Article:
“Note . . . how hard the [opening] sentence lands on the word nurse, which turns out to be the critical word of the passage (an instance of rhythm providing meaning),” Roorbach writes. “Note the tongue pleasure of the phrase ‘utterly overthrown.’ I want to say it again and again. . . . The repetitions in structure here . . . give the sound of a folk tale, very nearly a folk song. . . .

“Rhythm should be attended to in each sentence we write, in each paragraph, but there is a rhythm of paragraphs, as well, a rhythm of sections in an essay, a rhythm of chapters in a book, and all of it ought to be in your control as you write.”

In my own writing, I’ve noticed that passages that flow during composition do so because of my strong emotional connection to the material. But they take a lot of work, anyway, to get right. The writing that doesn’t flow—the bulk of it—can be helped to move by consciously varying the structure of sentences and paragraphs and passages. This isn’t mere whitewash or a trick: varying structure seems to connect me emotionally with the content and its subtext.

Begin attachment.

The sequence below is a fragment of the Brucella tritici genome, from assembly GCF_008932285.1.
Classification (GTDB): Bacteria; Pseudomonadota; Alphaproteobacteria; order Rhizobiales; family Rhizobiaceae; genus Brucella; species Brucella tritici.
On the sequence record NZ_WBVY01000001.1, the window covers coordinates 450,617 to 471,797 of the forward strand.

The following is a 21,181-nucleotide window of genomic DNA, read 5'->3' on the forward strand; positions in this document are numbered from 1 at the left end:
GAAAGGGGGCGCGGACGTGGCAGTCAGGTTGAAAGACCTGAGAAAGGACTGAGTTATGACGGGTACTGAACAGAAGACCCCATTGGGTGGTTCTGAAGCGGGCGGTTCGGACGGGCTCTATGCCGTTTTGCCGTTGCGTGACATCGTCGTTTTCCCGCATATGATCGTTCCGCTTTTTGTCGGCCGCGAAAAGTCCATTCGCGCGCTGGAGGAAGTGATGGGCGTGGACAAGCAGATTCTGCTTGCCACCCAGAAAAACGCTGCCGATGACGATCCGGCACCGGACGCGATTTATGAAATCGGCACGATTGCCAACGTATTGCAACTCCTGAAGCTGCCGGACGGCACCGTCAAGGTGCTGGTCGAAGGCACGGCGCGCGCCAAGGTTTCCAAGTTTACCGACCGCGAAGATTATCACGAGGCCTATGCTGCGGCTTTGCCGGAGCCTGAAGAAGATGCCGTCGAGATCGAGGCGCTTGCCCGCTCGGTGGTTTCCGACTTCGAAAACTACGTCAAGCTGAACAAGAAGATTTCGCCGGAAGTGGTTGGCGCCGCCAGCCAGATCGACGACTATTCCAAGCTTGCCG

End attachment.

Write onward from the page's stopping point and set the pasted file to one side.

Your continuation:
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That old fly on the wall

“Dialogue for me is the most effective and most interesting way of defining character, making it unnecessary for the writer to intrude with any song-and-dance routine of his own,” explains literary journalist Lillian Ross in Reporting Back: Notes on Journalism. “Moreover, as in a play or movie, dialogue moves the action along. That is why so many readers write to me and say that they felt, while reading a piece, that they were right there, with me.”

“A tape recorder gets in the way, too,” she goes on. “I, not the machine, must do the listening. And you must be selective Ross-Reportingin listening to the characters. If I edit the dialogue a bit to make it more truly theirs, I do it in a way that is not noticeable to the talker or to anyone else.”